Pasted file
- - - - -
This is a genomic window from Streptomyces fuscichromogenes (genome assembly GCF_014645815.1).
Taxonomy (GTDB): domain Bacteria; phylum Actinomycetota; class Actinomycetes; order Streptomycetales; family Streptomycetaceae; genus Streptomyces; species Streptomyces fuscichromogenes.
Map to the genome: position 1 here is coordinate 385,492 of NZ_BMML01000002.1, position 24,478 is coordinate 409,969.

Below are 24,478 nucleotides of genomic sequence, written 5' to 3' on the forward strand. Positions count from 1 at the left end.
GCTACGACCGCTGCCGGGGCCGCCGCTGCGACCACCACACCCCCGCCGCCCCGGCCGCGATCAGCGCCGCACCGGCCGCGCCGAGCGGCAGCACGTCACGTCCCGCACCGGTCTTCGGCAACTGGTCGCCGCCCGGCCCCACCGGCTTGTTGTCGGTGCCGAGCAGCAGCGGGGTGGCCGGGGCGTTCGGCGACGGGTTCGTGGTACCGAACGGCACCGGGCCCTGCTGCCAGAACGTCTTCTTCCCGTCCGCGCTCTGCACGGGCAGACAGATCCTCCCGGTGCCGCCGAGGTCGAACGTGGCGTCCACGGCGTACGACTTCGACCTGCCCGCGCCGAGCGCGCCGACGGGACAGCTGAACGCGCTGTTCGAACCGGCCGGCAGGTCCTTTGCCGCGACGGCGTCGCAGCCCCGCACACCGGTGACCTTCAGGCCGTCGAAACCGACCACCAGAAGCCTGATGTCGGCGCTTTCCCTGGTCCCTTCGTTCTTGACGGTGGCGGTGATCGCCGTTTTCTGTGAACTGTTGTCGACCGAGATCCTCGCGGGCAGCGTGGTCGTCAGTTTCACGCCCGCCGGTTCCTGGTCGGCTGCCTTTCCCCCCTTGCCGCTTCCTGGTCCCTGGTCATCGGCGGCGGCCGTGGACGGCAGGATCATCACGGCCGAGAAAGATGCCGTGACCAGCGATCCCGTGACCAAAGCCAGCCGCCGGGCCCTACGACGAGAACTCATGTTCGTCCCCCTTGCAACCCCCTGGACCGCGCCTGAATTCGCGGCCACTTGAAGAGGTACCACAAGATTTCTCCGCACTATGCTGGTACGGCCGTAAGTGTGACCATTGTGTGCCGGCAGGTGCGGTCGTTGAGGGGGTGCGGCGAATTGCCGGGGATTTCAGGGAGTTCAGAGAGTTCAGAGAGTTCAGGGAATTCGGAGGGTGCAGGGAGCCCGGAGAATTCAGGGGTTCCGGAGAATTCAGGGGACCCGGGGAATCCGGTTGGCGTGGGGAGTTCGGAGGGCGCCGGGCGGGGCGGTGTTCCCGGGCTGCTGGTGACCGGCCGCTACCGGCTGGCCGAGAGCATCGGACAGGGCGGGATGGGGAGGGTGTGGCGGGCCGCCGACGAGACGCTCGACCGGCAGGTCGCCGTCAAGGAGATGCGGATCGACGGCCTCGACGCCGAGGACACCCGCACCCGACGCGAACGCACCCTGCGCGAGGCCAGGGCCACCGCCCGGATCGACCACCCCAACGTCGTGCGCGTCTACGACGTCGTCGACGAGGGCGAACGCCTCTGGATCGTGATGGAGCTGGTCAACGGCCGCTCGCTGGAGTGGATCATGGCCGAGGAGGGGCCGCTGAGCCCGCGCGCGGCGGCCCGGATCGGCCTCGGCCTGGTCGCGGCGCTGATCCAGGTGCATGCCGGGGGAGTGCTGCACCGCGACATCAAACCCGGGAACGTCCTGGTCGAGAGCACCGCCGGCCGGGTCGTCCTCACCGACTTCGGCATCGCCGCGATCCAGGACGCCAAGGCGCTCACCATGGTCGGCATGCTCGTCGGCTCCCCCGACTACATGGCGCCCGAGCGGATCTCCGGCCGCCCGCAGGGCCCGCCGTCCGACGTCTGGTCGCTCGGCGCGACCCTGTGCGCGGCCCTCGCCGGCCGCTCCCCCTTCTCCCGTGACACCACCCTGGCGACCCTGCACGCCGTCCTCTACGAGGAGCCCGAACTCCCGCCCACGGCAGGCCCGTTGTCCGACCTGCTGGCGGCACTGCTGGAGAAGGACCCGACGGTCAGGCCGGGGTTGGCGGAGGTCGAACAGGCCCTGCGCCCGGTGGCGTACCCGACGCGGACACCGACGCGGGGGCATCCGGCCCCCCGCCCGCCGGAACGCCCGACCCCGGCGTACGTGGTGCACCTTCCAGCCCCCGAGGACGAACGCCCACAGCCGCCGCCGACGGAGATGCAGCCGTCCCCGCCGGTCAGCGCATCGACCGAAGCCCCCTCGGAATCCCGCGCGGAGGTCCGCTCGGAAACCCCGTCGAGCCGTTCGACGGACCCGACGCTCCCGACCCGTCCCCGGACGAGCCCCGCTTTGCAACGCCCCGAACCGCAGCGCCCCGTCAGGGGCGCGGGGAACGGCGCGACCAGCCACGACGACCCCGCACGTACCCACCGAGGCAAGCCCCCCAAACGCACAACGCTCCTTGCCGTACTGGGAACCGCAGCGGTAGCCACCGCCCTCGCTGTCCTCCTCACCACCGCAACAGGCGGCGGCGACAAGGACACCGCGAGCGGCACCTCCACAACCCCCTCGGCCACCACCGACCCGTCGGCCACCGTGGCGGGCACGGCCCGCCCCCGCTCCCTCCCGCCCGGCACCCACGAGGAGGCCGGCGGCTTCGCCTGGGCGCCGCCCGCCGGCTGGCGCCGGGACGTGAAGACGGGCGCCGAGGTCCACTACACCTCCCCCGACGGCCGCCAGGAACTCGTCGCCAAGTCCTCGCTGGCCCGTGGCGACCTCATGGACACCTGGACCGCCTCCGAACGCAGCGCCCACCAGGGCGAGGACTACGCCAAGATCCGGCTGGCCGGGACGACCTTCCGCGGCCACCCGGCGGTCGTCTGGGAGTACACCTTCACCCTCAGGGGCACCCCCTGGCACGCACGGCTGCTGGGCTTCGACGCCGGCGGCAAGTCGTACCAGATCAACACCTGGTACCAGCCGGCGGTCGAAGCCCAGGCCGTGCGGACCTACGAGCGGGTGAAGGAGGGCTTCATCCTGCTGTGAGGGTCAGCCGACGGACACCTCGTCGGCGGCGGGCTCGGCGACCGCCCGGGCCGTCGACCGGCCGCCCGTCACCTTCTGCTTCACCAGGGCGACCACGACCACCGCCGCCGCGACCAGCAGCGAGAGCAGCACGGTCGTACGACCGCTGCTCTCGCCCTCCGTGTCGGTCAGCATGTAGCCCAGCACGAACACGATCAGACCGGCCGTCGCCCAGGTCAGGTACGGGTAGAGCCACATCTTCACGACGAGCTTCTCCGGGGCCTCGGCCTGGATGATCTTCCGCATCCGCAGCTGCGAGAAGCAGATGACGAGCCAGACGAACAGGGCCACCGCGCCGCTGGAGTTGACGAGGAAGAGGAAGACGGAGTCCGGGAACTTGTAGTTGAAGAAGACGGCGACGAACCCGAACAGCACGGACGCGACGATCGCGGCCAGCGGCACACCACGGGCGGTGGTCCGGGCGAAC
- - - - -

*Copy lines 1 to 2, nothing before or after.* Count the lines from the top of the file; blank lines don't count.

This is a genomic window from Streptomyces fuscichromogenes (genome assembly GCF_014645815.1).
Taxonomy (GTDB): domain Bacteria; phylum Actinomycetota; class Actinomycetes; order Streptomycetales; family Streptomycetaceae; genus Streptomyces; species Streptomyces fuscichromogenes.